UNITED NATIONS (AP) — Responding to the growing terrorist threat in Iraq and Syria, the U.N. Security Council imposed sanctions Friday on six men for recruiting or financing foreign fighters and threatened additional sanctions against those supporting terrorist groups.
The U.N.'s most powerful body, in a resolution adopted unanimously, also demanded that the Islamic State extremist group and all al-Qaida-linked groups end violence and disarm and disband immediately.
The British-drafted resolution follows the recent offensive by the Islamic State group, which has taken control of a large swath of eastern Syria and northern and western Iraq, brutalizing civilians and forcing hundreds of thousands to flee, as well as increasing terrorist activity by other al-Qaida-linked groups including Jabhat al-Nusra in Syria.
British Ambassador Mark Lyall Grant said the resolution sends a clear message that the international community condemns the Islamic State group's "brutal and mindless terrorist acts, rejects its violent extremist ideology and is united in its resolve to oppose and confront it."
The six men now subject to a global travel ban and asset freeze include four who either recruited or helped finance al-Nusra — Abdelrahman Mouhamad Zafir al Dabidi al Jahani, Hajjaj Bin Fahd Al Ajmi, Said Arif and Abdul Mohsen Abdallah Ibrahim al Charekh.
Another man, Hamid Hamad Hamid al-Ali, was blacklisted for helping finance both al-Nusra and the Islamic State group. Abou Mohamed al Adnani was blacklisted for financing and perpetrating acts supporting the Islamic State group.
Al Jahani and Al Ajmi are already subject to U.S. sanctions.
According to the U.S. Treasury Department, al Jahani was participating in fighting in Syria and working with counterparts in Pakistan to acquire heavy weapons and trainers to support al-Qaida efforts. The department alleges that Al Ajmi agreed to provide financial support to al-Nusra in exchange for installing Kuwaitis in the group's leadership positions.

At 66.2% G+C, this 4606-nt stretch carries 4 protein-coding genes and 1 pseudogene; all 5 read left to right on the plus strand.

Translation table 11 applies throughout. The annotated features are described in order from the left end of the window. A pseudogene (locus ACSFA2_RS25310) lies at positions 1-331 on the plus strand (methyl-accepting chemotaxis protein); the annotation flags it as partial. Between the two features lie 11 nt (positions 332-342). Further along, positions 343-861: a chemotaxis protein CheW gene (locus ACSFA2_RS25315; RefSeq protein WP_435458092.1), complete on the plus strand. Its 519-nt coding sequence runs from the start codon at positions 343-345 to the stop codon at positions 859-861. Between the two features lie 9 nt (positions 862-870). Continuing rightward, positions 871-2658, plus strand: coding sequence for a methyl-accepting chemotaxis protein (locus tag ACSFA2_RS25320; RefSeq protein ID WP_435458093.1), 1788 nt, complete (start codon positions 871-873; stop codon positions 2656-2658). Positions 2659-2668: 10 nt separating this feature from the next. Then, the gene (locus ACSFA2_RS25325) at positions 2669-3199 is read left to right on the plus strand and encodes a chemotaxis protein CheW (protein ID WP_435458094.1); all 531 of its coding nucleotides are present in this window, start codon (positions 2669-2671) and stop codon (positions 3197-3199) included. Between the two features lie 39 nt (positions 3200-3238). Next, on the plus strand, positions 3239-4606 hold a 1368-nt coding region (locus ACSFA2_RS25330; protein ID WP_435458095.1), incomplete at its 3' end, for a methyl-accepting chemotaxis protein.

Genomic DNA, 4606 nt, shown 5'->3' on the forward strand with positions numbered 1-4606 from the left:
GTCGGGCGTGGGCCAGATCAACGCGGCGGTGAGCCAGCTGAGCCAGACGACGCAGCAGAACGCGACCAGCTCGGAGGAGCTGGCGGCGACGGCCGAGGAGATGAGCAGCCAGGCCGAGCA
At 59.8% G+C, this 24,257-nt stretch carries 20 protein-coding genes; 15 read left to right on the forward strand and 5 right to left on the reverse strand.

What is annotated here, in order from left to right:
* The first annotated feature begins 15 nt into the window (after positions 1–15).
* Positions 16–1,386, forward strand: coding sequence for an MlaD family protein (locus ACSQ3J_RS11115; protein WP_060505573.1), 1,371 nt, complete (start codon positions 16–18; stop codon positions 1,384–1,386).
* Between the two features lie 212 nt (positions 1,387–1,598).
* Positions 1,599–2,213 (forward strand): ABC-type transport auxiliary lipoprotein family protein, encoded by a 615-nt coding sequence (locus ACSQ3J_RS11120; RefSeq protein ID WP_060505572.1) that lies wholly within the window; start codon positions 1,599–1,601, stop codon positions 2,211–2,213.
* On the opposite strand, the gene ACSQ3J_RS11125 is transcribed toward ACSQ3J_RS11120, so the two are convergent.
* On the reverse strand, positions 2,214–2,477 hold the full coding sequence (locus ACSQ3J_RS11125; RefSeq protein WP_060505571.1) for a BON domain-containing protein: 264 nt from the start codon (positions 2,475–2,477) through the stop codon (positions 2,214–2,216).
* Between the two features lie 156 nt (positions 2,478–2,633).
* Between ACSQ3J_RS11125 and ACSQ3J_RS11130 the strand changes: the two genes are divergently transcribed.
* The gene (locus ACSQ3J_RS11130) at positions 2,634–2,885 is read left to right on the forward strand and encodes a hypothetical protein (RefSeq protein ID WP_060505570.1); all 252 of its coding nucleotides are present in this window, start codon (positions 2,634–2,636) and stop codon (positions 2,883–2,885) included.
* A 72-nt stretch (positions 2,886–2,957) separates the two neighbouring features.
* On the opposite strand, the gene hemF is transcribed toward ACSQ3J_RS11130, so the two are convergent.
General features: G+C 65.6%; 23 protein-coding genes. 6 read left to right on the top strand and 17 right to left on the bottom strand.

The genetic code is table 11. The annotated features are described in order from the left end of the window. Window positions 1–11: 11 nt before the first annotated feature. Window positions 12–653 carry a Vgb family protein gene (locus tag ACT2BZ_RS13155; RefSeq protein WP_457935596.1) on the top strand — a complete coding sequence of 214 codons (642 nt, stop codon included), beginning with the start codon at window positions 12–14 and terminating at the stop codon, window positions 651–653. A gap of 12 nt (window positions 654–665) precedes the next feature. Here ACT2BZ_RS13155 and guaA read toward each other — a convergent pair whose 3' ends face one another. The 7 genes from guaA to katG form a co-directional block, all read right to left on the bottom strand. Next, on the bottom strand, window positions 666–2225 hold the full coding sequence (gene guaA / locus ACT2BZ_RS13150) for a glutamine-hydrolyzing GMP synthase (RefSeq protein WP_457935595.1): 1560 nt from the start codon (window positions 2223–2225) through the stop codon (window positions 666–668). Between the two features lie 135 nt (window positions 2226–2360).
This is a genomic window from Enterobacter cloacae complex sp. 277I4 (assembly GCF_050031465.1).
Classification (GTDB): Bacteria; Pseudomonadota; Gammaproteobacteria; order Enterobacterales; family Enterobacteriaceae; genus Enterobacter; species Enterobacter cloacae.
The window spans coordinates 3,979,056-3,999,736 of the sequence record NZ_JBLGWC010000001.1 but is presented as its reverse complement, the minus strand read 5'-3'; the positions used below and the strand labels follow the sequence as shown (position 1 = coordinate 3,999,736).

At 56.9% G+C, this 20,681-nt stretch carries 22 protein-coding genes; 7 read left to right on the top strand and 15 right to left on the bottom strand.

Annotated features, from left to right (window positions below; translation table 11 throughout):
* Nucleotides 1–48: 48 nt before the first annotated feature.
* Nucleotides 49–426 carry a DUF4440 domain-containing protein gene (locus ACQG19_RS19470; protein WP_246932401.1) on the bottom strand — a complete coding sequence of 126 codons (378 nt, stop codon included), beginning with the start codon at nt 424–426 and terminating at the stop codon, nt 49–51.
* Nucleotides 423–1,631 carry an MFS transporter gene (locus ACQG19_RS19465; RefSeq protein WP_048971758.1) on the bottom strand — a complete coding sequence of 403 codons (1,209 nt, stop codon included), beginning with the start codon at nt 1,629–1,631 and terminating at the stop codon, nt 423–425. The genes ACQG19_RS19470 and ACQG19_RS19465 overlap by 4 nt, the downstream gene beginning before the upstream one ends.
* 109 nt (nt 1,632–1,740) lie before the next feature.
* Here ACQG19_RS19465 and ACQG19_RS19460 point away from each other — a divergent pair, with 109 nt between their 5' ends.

Al Adnani is the spokesman for the Islamic State who was seen on video proclaiming the establishment of a caliphate on captured territory in Syria and Iraq on June 29, according to U.N. diplomats. The chosen caliph, Abu Bakr al-Baghdadi, is an Iraqi militant with a $10 million U.S. bounty on his head.
Arif, an ex-Algerian army officer, escaped house arrest in France last year and is reportedly a key recruiter of foreign fighters for al-Nusra in France and northern Africa. Al Charekh, from Saudi Arabia, is allegedly a leader of al-Qaida operations in Syria, and al-Ali, a Kuwaiti, allegedly purchased arms and equipment for al-Nusra and paid for travel for foreign fighters, according to U.N. diplomats.
"The numbers of foreign fighters in Syria and Iraq, as well as their source nations, are unprecedented," U.S. Ambassador Samantha Power said. "Reportedly as many as 12,000 participated in the conflicts. And the return of radicalized battle-hardened jihadists to their home countries or other vulnerable destinations has the potential to widen the scope of the violence."
The resolution was adopted under Chapter 7 of the U.N. Charter, meaning it can be militarily enforced. But Russia's deputy U.N. ambassador, Petr Iliichev, stressed that "this cannot be seen as approval of the use of military actions."
Syria's Ambassador Bashar Ja'afari reminded the council that Damascus had repeatedly warned of the Islamist threat. He said the Syrian government is a "necessary partner in the fight against terrorism."
Syria's Western-backed opposition group, the Syrian National Coalition, called the resolution "the first concrete step towards tackling the threat of extremist groups" but said more needs to be done.
Iraqi Ambassador Mohamed Ali al-Hakim said the Islamic State terrorist group "needs to be defeated," and he urged the United States to widen its attacks.
The resolution adopted Friday urges all countries to meet their obligations under a resolution adopted immediately after the Sept. 11, 2001 terrorist attacks in the United States. It demanded that all 193 U.N. member states adopt national laws to combat terrorism.
It notes "with concern" that oil fields controlled by the Islamic State group, Jabhat al-Nusra and other al-Qaida-linked groups are generating income that is supporting their recruitment efforts and ability to carry out terrorist operations.